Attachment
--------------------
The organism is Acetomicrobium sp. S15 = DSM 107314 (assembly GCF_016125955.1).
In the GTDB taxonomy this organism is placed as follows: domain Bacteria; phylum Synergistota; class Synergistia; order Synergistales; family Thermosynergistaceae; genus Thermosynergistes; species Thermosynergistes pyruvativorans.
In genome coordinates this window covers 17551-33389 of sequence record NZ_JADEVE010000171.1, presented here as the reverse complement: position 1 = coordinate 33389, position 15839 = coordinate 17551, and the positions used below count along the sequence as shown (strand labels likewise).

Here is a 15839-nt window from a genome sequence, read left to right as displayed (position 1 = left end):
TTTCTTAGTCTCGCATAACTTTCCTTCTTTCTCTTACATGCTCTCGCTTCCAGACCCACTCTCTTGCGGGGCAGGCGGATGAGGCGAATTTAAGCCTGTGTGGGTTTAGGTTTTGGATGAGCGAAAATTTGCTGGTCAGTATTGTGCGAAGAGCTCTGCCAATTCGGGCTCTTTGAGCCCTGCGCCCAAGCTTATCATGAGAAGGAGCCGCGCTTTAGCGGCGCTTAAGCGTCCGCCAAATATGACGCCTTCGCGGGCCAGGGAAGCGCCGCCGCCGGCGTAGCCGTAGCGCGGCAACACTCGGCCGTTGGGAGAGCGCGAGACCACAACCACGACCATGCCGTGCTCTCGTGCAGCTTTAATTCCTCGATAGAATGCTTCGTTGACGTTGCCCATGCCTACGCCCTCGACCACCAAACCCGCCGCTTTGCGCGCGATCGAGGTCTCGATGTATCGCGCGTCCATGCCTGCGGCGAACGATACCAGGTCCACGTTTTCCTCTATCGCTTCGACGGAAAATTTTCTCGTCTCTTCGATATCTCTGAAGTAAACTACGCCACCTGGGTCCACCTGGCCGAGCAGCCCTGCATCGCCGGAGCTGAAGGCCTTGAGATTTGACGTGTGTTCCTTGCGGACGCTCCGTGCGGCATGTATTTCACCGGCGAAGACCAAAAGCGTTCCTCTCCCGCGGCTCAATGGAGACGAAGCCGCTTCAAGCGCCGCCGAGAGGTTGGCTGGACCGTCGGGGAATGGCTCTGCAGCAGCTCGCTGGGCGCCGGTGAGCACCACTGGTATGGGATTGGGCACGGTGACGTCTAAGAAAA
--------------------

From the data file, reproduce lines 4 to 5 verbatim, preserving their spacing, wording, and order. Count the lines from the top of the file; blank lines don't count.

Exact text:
Here is a 15839-nt window from a genome sequence, read left to right as displayed (position 1 = left end):
TTTCTTAGTCTCGCATAACTTTCCTTCTTTCTCTTACATGCTCTCGCTTCCAGACCCACTCTCTTGCGGGGCAGGCGGATGAGGCGAATTTAAGCCTGTGTGGGTTTAGGTTTTGGATGAGCGAAAATTTGCTGGTCAGTATTGTGCGAAGAGCTCTGCCAATTCGGGCTCTTTGAGCCCTGCGCCCAAGCTTATCATGAGAAGGAGCCGCGCTTTAGCGGCGCTTAAGCGTCCGCCAAATATGACGCCTTCGCGGGCCAGGGAAGCGCCGCCGCCGGCGTAGCCGTAGCGCGGCAACACTCGGCCGTTGGGAGAGCGCGAGACCACAACCACGACCATGCCGTGCTCTCGTGCAGCTTTAATTCCTCGATAGAATGCTTCGTTGACGTTGCCCATGCCTACGCCCTCGACCACCAAACCCGCCGCTTTGCGCGCGATCGAGGTCTCGATGTATCGCGCGTCCATGCCTGCGGCGAACGATACCAGGTCCACGTTTTCCTCTATCGCTTCGACGGAAAATTTTCTCGTCTCTTCGATATCTCTGAAGTAAACTACGCCACCTGGGTCCACCTGGCCGAGCAGCCCTGCATCGCCGGAGCTGAAGGCCTTGAGATTTGACGTGTGTTCCTTGCGGACGCTCCGTGCGGCATGTATTTCACCGGCGAAGACCAAAAGCGTTCCTCTCCCGCGGCTCAATGGAGACGAAGCCGCTTCAAGCGCCGCCGAGAGGTTGGCTGGACCGTCGGGGAATGGCTCTGCAGCAGCTCGCTGGGCGCCGGTGAGCACCACTGGTATGGGATTGGGCACGGTGACGTCTAAGAAAA